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edfed



Joined: 20 Feb 2006
Posts: 4237
Location: 2018
edfed
i just coded something to see the probabilities in real time about random numbers.

it uses a 256 bytes history to show the rate of each value.

then, it can be used to see if a generator is more or less random, and guess what, i saw that my randoim generator is not really random.
the curve is always the same at the end. it gives that:

Image

the code of the probabilities monitor:
Code:
.scope: dd f.plotc,0,0,256,64,Red,.history,0,0,1,4

.history:
        times 256 db %-1
.occurences:
        dd 0
.value:
        rd 256
.probabilities:
        Asm @f
@@:
        push eax ebx ecx edx
        mov ebx,[.occurences]
        shl ebx,2
        je .div0
        mov ecx,256
@@:
        mov eax,[.value+ecx*4-4]
        mov edx,eax
        shr edx,18
        shl eax,14
        idiv ebx
        mov [.history+ecx*1-1],al
        loop @b
.div0:
        pop edx ecx ebx eax
        ret
    

don't care about f.plotc and other fool design, it is just intended to display the content of a table in a scope like you can sse with the red curve in the blue frame.

now, the goal is to have a random curve. then, i will do a second random analysis on the first monitor. then, it will show me what values are really more frequent.

like a second order derivation. Very Happy, i like the ease of asm to do very hard maths.

[edit]
Aha!
after a little modification, it appears that my generator is a little random on low byte only.

in fact, i used the 4 bytes of a unique Dword number, and it gave me the curve above.
but now, if i use the low byte of 4 different random numbers, it gives the curve below:

Image

i will run it this night and see if the curve is a straith line or not.
if yes, the géné have great chances to be a good random algo.

i do that way because it is funnier than a fast test on millions nubers generated in one second, it does like a fun screen saver.

it gives that on large tests:
Image
always the same pattern, no matter the seed, no matter when the history reset occurs.


Last edited by edfed on 13 Dec 2010, 00:42; edited 1 time in total
Post 12 Dec 2010, 23:54
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bitRAKE



Joined: 21 Jul 2003
Posts: 2913
Location: [RSP+8*5]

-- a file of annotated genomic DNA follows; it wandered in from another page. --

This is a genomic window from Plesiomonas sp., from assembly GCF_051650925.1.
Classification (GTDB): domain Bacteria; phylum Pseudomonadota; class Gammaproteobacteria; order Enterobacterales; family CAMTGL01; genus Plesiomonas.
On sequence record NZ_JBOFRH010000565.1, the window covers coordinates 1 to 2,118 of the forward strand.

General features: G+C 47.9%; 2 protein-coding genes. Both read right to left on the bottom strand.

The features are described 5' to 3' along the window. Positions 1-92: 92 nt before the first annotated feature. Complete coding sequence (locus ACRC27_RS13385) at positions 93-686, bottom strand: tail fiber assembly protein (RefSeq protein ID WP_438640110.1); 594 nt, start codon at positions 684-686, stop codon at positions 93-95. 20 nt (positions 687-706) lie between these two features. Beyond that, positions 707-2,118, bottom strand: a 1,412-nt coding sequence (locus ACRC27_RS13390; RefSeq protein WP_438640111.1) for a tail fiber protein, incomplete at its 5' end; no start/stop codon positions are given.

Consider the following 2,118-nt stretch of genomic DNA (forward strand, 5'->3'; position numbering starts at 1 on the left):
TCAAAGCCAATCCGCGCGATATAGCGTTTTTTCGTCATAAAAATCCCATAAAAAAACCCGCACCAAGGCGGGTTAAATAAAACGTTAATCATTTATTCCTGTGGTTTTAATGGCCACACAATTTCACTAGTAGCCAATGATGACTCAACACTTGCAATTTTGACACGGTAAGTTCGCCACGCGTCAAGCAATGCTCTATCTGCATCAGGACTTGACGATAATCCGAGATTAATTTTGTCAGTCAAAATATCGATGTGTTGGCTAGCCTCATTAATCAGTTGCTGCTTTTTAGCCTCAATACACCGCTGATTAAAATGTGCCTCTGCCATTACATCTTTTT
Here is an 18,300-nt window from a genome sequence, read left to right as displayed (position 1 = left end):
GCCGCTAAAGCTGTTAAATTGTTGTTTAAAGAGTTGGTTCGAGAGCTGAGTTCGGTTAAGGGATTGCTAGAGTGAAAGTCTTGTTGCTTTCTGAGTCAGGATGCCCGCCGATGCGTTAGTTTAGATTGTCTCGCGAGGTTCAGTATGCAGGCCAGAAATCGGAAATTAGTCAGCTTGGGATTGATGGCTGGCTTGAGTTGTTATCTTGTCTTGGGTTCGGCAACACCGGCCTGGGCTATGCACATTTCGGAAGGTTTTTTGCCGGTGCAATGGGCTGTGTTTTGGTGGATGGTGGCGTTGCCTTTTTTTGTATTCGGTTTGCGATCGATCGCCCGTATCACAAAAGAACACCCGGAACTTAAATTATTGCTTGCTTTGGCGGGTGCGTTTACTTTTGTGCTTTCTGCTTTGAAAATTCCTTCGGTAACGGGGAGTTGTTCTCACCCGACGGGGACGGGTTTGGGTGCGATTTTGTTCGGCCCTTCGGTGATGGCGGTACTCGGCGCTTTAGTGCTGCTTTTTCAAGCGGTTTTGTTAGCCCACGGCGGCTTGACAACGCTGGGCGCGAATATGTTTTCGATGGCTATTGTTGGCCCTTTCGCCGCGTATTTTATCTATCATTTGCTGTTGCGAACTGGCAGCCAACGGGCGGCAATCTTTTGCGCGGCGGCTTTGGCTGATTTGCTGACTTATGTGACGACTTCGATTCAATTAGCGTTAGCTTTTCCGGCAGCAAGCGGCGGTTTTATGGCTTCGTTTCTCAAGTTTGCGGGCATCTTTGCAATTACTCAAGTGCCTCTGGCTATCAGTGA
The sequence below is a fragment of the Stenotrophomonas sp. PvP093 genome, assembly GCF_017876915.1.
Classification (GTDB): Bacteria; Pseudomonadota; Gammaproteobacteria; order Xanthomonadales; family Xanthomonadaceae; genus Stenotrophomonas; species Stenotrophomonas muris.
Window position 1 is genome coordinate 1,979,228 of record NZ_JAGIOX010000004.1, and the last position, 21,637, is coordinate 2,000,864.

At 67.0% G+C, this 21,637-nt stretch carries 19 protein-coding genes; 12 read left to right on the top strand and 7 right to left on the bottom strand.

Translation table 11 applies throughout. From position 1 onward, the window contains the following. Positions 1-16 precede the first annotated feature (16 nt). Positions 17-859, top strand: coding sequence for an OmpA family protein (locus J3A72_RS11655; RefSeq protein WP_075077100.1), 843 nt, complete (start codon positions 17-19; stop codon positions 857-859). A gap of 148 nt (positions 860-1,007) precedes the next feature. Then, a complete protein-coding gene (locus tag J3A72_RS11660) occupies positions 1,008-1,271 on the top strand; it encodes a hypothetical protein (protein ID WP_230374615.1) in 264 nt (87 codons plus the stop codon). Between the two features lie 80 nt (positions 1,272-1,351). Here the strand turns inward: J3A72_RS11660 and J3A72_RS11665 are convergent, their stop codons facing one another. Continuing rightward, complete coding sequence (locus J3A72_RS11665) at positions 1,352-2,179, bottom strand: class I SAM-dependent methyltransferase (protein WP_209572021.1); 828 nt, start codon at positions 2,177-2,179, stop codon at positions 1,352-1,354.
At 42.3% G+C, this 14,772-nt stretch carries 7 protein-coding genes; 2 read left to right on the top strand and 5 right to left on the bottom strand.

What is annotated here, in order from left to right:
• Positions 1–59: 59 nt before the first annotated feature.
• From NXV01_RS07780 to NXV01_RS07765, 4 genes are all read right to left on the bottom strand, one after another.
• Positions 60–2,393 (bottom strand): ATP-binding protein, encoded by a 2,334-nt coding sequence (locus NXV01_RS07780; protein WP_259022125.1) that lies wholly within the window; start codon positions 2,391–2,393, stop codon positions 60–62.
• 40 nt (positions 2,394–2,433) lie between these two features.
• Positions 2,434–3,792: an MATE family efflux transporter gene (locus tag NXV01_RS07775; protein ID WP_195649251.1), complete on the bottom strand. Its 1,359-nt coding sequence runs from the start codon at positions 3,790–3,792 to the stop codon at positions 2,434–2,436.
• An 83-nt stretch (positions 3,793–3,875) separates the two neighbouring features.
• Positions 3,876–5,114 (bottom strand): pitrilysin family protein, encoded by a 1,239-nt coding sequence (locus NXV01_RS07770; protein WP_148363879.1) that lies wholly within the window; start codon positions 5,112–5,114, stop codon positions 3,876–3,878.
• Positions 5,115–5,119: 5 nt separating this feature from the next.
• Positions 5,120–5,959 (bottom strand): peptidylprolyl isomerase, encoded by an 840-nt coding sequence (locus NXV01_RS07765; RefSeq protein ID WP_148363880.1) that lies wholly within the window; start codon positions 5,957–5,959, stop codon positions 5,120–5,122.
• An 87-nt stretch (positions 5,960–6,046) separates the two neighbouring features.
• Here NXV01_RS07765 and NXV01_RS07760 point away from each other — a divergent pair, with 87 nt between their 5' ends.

bitRAKE
Code:
; 32-bit maximal length LHCA
mov edx,4001h ; bits 0,14
lea ecx,[eax+eax]
and edx,eax
shr eax,1
xor eax,ecx
xor eax,edx

; 64-bit maximal length LHCA
mov edx,10100b ; bits 2,4
lea rcx,[rax+rax]
and edx,eax
shr rax,1
xor rax,rcx
xor rax,rdx

; 128-bit maximal length LHCA
mov ebx,$10000001 ; bits 0,28
mov rsi,rax
mov rdi,rdx
and ebx,eax
shr rdx,1
rcr rax,1
add rsi,rsi
adc rdi,rdi
xor rax,rsi
xor rdx,rdi
xor rax,rbx    
...just some alternatives to LFSR or LCG type algorithms. They cannot take zero as input, nor generate zero as output. Otherwise each covers the complete bit range.


Last edited by bitRAKE on 13 Dec 2010, 00:50; edited 1 time in total
Post 13 Dec 2010, 00:41
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revolution
When all else fails, read the source


Joined: 24 Aug 2004
Posts: 17271
Location: In your JS exploiting you and your system
revolution
What is LHCA? Is it Linear Hybrid Cellular Automata?
Post 13 Dec 2010, 00:49
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bitRAKE



Joined: 21 Jul 2003
Posts: 2913
Location: [RSP+8*5]
bitRAKE
yeap
Post 13 Dec 2010, 00:50
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bitRAKE



Joined: 21 Jul 2003
Posts: 2913
Location: [RSP+8*5]
bitRAKE
Code:
; 64-bit maximal length LFSR
test byte[rnd],00011011b
setpe al
shr al,1
rcr qword [rnd],1    
LFSR's are very simple in terms of number of instructions required. Not very random, though.
Post 13 Dec 2010, 01:01
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edfed



Joined: 20 Feb 2006
Posts: 4237
Location: 2018
edfed
effectivelly, the curve given by the monitor shows that 0 never appears, and that it is more like INC or DEC instruction, but at least, the distribution is straight
Image
[edit]
in fact, the 0 value appears, it was just a bug in plotc.
Post 13 Dec 2010, 11:31
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bitRAKE



Joined: 21 Jul 2003
Posts: 2913
Location: [RSP+8*5]
bitRAKE
bitRAKE wrote:
They cannot take zero as input, nor generate zero as output. Otherwise each covers the complete bit range.
I should have said that a zero input (seed) to a Linear Hybrid Cellular Automata (LHCA) will produce a zero output. LHCA's can be constructed for any desired bit width, and usually has a higher period than other generators with the same state space. SFMT, period 2^216091-1, state bytes 33,232. With the same state space a LHCA would have a period of 2^265856-1.

MWC1038, period 2^33242-1, state bytes 4,152.
CMWC4096, period 2^131086-1, state bytes 16,384.

The great thing about SFMT is the test harness - there are so many bad implementations of random number generators on the web. It is easy to produce erroneous code without knowing the mathematics behind their creation (the position I'm usually in).

On the contrary LHCA's are incredibly simple to understand. [A][B][C]

* MWC1038, CMWC4096, and SFMT referenced above are PRNG suggestions of George Marsaglia

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Post 14 Dec 2010, 08:06
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